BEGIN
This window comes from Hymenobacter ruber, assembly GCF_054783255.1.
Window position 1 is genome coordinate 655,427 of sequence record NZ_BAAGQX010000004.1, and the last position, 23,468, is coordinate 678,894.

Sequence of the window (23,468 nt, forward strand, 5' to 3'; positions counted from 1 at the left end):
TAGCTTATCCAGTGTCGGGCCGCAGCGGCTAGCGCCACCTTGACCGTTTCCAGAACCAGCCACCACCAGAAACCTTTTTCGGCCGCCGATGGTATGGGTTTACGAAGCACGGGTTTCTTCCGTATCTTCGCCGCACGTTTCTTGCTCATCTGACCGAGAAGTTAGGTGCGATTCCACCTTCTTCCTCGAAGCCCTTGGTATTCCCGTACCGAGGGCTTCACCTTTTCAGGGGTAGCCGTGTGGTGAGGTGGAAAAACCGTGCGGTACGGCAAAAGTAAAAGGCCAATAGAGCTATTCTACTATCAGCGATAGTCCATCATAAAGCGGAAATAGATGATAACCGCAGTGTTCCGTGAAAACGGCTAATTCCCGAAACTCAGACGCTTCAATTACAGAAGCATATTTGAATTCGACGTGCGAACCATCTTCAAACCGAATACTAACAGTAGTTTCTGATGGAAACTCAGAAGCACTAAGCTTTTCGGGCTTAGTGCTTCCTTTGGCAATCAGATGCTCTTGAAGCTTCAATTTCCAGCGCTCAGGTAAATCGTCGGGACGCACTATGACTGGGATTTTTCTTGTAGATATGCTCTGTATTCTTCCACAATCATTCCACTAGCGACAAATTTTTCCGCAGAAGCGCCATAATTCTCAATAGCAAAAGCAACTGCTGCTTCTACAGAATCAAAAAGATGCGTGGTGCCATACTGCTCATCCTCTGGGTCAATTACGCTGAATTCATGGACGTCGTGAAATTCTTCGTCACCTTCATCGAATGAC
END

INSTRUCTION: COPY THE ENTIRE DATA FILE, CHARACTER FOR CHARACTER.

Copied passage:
This window comes from Hymenobacter ruber, assembly GCF_054783255.1.
Window position 1 is genome coordinate 655,427 of sequence record NZ_BAAGQX010000004.1, and the last position, 23,468, is coordinate 678,894.

Sequence of the window (23,468 nt, forward strand, 5' to 3'; positions counted from 1 at the left end):
TAGCTTATCCAGTGTCGGGCCGCAGCGGCTAGCGCCACCTTGACCGTTTCCAGAACCAGCCACCACCAGAAACCTTTTTCGGCCGCCGATGGTATGGGTTTACGAAGCACGGGTTTCTTCCGTATCTTCGCCGCACGTTTCTTGCTCATCTGACCGAGAAGTTAGGTGCGATTCCACCTTCTTCCTCGAAGCCCTTGGTATTCCCGTACCGAGGGCTTCACCTTTTCAGGGGTAGCCGTGTGGTGAGGTGGAAAAACCGTGCGGTACGGCAAAAGTAAAAGGCCAATAGAGCTATTCTACTATCAGCGATAGTCCATCATAAAGCGGAAATAGATGATAACCGCAGTGTTCCGTGAAAACGGCTAATTCCCGAAACTCAGACGCTTCAATTACAGAAGCATATTTGAATTCGACGTGCGAACCATCTTCAAACCGAATACTAACAGTAGTTTCTGATGGAAACTCAGAAGCACTAAGCTTTTCGGGCTTAGTGCTTCCTTTGGCAATCAGATGCTCTTGAAGCTTCAATTTCCAGCGCTCAGGTAAATCGTCGGGACGCACTATGACTGGGATTTTTCTTGTAGATATGCTCTGTATTCTTCCACAATCATTCCACTAGCGACAAATTTTTCCGCAGAAGCGCCATAATTCTCAATAGCAAAAGCAACTGCTGCTTCTACAGAATCAAAAAGATGCGTGGTGCCATACTGCTCATCCTCTGGGTCAATTACGCTGAATTCATGGACGTCGTGAAATTCTTCGTCACCTTCATCGAATGAC